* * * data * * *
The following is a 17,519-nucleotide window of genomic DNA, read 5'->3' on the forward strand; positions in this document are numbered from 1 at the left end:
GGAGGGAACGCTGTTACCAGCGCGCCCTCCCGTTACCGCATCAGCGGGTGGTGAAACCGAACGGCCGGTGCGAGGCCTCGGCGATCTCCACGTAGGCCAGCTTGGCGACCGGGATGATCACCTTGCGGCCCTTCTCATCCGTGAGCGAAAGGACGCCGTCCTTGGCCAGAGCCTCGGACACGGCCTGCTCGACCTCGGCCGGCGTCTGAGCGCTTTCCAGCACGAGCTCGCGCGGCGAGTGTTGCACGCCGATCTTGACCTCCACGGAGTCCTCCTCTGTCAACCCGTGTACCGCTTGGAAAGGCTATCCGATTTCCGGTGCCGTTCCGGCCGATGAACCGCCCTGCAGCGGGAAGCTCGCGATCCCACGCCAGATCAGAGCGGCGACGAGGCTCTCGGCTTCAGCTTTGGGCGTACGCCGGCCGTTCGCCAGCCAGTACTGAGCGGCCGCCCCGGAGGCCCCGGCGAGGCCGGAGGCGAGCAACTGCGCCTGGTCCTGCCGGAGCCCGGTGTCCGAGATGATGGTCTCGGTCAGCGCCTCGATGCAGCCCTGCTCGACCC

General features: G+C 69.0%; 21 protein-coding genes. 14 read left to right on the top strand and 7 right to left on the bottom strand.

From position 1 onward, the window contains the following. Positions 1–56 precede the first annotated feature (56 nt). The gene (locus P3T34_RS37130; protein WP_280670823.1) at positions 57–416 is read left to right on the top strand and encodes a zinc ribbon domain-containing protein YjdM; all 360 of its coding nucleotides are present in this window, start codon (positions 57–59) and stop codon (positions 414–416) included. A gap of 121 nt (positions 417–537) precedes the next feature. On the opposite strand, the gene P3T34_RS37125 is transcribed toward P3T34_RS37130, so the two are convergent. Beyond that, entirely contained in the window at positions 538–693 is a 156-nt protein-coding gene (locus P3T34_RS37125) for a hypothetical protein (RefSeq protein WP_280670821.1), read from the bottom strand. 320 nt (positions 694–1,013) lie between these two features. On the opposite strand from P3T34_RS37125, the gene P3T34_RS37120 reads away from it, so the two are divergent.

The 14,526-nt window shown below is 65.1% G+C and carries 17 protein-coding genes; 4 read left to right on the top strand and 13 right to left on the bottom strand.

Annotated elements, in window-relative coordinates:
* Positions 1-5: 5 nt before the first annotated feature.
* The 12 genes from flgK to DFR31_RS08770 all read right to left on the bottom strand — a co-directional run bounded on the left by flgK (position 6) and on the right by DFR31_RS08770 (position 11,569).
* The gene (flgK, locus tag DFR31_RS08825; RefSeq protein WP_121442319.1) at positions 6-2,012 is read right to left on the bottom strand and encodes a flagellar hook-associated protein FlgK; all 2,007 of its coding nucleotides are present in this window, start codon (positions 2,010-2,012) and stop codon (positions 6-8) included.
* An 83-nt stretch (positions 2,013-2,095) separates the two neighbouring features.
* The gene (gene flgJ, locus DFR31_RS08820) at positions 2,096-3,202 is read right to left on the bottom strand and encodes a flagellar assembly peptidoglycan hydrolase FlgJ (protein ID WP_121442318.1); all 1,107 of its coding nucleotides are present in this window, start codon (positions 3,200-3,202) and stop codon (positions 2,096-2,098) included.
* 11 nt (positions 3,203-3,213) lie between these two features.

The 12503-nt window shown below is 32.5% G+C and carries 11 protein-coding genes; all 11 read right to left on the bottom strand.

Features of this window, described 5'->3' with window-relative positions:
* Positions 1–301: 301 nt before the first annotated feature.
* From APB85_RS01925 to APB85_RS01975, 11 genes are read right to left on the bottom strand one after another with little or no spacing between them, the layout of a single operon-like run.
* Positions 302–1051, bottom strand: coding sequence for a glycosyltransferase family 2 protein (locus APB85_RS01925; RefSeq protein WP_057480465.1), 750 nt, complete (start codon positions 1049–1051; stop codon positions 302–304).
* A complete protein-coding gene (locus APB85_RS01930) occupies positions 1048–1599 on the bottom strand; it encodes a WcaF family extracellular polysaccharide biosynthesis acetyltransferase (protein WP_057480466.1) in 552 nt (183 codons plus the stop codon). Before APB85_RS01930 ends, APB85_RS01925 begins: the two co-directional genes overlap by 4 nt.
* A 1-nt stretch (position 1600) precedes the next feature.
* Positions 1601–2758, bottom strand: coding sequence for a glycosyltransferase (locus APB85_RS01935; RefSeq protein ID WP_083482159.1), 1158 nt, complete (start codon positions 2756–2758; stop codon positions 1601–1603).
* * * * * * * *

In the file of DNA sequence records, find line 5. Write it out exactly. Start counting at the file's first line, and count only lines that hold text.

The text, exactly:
The 14,526-nt window shown below is 65.1% G+C and carries 17 protein-coding genes; 4 read left to right on the top strand and 13 right to left on the bottom strand.